“Rethinking Zimbabwe” brings together civil society, policy makers at NED

All three political parties comprising Zimbabwe’s Government of National Unity (GNU), which is currently overseeing a constitutional reform process, were represented at a July 10 meeting at NED on “Rethinking Zimbabwe.” Co-sponsored by NED, the World Movement for Democracy, and the Solidarity Center, the meeting also included prominent members of Zimbabwean civil society, including NED grantees, as well as government officials from the U.S. and Zimbabwe.

Though political discourse in Zimbabwe is still highly polarized and the constitutional reform process is not without its frustrations, according to NED Senior Director of Africa Programs Dave Peterson, there is reason to be optimistic. Since the GNU came to power, NED grantees have taken advantage of greater space to push for comprehensive constitutional reform that takes into account long-term political needs necessary to securing a durable transition to democracy.

“Our partners have promoted human rights, monitored elections, and advocated for peace and tolerance, and while the NED is not in a position to prescribe the best path forward, choose winners, or predict the future for Zimbabwe, we have been persuaded by many of our Zimbabwean partners that the country is approaching a moment of democratic opportunity,” said Peterson.

Zimbabwe may hold national elections next year following a constitutional referendum. The referendum is a provision of the Global Political Agreement (GPA), the 2008 power-sharing agreement reached between President Robert Mugabe and political opposition brokered by the Southern Africa Development Community (SADC).

The NED meeting included discussion of the constitution-making process and the content of the new constitution, as well as the political environment in which the reforms are taking place.

At a session on U.S.-Zimbabwe relations, Deputy Prime Minister Arthur Mutambara called on the U.S. to lift U.S. sanctions targeting President Robert Mugabe and high-ranking officials in his party, ZANU-PF, claiming they were detracting foreign investors and stifling economic development.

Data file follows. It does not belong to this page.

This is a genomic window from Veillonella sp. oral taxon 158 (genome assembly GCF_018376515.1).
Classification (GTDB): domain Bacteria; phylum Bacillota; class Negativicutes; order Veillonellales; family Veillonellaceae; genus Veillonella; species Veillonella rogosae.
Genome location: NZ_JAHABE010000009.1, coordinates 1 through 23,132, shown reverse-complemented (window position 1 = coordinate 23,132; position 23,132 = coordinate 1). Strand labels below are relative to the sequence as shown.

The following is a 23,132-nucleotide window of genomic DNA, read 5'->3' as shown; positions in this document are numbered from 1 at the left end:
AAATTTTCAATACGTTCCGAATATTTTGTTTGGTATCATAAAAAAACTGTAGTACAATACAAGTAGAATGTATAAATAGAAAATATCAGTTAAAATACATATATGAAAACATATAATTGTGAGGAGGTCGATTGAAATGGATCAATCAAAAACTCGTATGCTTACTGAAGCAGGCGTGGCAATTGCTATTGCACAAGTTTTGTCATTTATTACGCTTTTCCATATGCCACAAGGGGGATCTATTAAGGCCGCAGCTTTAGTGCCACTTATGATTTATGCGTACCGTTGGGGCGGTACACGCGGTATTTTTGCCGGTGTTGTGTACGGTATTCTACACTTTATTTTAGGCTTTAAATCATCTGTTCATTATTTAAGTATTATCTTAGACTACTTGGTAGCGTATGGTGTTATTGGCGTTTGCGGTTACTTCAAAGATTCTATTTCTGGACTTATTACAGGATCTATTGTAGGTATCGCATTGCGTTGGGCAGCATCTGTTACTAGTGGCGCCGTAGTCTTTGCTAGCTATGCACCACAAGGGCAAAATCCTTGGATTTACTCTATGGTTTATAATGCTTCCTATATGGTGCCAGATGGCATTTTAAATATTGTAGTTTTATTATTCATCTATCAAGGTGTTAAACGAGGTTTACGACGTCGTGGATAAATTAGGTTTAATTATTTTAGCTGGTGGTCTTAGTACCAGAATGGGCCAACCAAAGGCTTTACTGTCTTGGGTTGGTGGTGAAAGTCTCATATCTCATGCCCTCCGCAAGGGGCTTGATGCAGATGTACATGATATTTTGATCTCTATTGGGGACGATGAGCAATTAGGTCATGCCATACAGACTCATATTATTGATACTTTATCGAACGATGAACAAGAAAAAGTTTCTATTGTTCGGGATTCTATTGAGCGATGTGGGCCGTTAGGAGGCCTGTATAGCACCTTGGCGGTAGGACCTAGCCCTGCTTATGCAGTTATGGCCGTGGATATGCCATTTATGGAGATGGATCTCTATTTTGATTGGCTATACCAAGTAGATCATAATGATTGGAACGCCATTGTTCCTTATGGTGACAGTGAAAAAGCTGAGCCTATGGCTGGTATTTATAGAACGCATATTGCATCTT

U.S. Assistant Secretary of African Affairs Rueben Brigety II vigorously defended the sanctions, pointing to meager political progress in the country and assuring they could be lifted if Zimbabwe demonstrated a commitment to democracy and the rule of law, including free and fair presidential elections and passage of a constitution that significantly strengthens democratic institutions and protects human rights defenders and civil society activists.

The comments followed a vigorous opening session in which panelists squared off on both the constitutional reform process and presidential elections, including whether elections should be held in the first place if the constitution fails to create institutions necessary to assure sustainable democratic development in the post-Mugabe era.

Lovemore Madhuku, chairman of the National Constitutional Assembly, a NED grantee organization, criticized the GNU’s lack of transparency during the constitutional reform process, as well as its failure to effectively consult civil society organizations. The National Constitutional Assembly has been trying to create opportunities for popular participation in the reform process.

According to Madhuku, neither ZANU-PF nor the two chief opposition parties in the GNU—the two wings of the Movement for Democratic Change linked to Prime Minister Morgan Tsvangirai (MDC-T) and Mutambara (MD-M)—have paid heed to calls from civil society for an end to Zimbabwe’s imperial presidency nor have they succeeded in generating a draft of the constitution that could be used to engage civil society organizations and ordinary citizens.

Minister of State Jameson Timba, who represented MDC-T, commended the progress afforded by the GPA, heralding the constitutional process and national elections as an opportunity to move forward while also criticizing ongoing U.S. sanctions as an impediment to economic growth.

Another panelist, Ambassador Chris Mutsvangwa (ZANU-PF), commissioner of the Zimbabwe Media Commission, expressed fears of a constitution that would weaken the state. This concern echoes resistance to security sector and other reforms that has been expressed by ZANU-PF.

The afternoon panel, which focused on opportunities for democratic progress, addressed the intense polarization in Zimbabwean politics and the need for democratic institutions to create and manage economic progress. Godfrey Kanyenze, director of the Labor and Economic Development Research Institute, pointed to rampant corruption, stressing the need to build viable institutions and rule of law.

These thoughts were shared by the other two panelists, Rukudzo Murapa, chairman of Great Zimbabwe Scenarios and chief editor of the Africa Democratic Leadership Academy, and Ibbo Mandaza, director of the Southern Africa Political Economy Trust, though they disagreed on the urgency to hold national elections. While Murapa stressed the importance of elections in order for the country to move forward and discussed the need to check executive power, Mandaza argued that elections could be delayed and that immediate focus should instead be paid to economic development.

The NED meeting followed an earlier meeting last month in Harare that was organized by the World Movement for Democracy. That meeting drew an impressive array of Zimbabwean civil society organizations, including several NED grantees, as well as provided a forum for an exchange of views between the groups and Prime Minister Tsvangirai.

“No one has a clear idea of what will happen in Zimbabwe over the coming months, but the better we understand the current political situation, the better chance we can respond in an appropriate and helpful way,” said Peterson. “Likewise, the more dialogue among Zimbabweans, the better chance good ideas will emerge and find a consensus.”